After surgery or trauma, the extremity should be positioned above the heart as much of the time as possible except following arterial injury/repair. In this case the hand should be slightly below the level of the heart to prevent undue pressure on the repaired artery. If the hand must be immobilized, when possible it should be positioned in the intrinsic-plus position of flexed metacarpophalangeal (MCP) joints (to 70 degrees) and extended interphalangeal (IP) joints to prevent shortening of the MCP joint collateral ligaments and IP volar plates. The wrist should be positioned in neutral or slight extension. The first webspace also must be maintained via thumb abduction and extension. This is particularly true with burn patients, whose wounds will contract as they heal. If the intrinsic-plus position is not feasible, the patient’s hand should be positioned in the best approximation and the orthosis adjusted when feasible. In some cases injured and repaired structures of the hand may require alternative positioning.
Active ROM and tendon gliding exercises are especially important in the fibroplasia stage of healing to prevent the development of adhesions. Orthotic positioning will help to maintain and increase ROM. All joints that are not required to be immobilized should be able to move freely in the cast or orthosis and taken through their full ROM.
Edema in its early stages is reversible. If edema can be controlled early, subsequent scar formation is minimized in comparison with the scar that forms if edema is prolonged and brawny. Postoperative efforts are directed toward minimizing edema and promoting uncomplicated wound healing. Patient education is vital. Beginning with the initial treatment in the hospital or clinic, the patient must be made aware of the factors that can exacerbate or alleviate edema.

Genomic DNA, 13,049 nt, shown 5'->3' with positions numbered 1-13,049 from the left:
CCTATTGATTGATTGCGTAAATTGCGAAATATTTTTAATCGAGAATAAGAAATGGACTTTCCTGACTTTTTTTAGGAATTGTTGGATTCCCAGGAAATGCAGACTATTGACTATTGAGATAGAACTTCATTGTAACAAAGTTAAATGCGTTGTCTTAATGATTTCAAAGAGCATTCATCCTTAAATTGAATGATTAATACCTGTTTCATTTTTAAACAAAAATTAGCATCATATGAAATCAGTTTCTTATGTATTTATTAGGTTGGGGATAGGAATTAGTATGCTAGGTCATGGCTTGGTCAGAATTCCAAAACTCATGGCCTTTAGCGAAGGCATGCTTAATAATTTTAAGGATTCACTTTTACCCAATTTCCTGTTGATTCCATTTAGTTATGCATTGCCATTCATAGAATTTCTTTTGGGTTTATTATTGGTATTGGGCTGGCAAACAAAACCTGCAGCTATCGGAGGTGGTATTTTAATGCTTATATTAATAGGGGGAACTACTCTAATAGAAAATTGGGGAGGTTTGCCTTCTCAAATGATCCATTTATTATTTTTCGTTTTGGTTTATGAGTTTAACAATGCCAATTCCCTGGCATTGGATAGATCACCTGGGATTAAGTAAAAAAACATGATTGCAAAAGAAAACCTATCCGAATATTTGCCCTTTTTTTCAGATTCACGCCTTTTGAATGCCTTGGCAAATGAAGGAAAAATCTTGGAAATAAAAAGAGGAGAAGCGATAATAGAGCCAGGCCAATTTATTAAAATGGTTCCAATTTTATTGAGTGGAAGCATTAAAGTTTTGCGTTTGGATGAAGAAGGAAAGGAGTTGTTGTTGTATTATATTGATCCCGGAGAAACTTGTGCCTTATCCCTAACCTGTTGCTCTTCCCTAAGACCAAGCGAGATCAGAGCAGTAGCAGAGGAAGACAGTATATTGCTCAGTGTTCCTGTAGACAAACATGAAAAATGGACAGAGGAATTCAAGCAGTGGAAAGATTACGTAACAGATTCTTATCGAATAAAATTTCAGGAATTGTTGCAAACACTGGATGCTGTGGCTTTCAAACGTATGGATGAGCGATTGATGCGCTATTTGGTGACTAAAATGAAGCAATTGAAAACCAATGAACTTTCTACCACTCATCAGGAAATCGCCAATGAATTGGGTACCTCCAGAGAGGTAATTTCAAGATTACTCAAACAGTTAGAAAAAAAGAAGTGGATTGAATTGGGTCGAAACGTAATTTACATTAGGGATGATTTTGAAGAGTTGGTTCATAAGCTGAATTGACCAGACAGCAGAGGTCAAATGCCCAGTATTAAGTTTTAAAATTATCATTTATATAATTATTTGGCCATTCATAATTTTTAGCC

Assessment of Edema
As discussed previously, a significant amount of edema may accumulate in a hand without visible detection. For this reason, the ability to establish and measure changes in edema with standardized and reliable procedures is critical for the effective management of edema. Edema will fluctuate daily with changes in diet, activity level, water retention, temperature, and time of day. Therefore, it is important to measure both the involved and uninvolved extremities to obtain a relative comparison between the two, ideally at the same time of day and in the same position. Measures should be taken at the initial evaluation and routinely thereafter with one of the three techniques described below.
The volumeter, figure-of-eight method, and truncated circumferential method of measuring edema are all reliable techniques to measure edema. A high correlation between water displacement and geometric (truncated) formulas has been well documented. Studies are also available that assess volumetry and truncated measures as a tool to look at change in edematous arms over a period of time. Both measures have been found to be accurate, although the methods are not interchangeable. Total volumes for both of these measures are provided in units of cubic centimeters, which can be converted directly to milliliters. The figure-of-eight method provides a final measure in centimeters. A high correlation between the figure-of-eight method and volumetry has been established in three separate studies, as well as in a study by Maihafer et al. that used slightly different landmarks.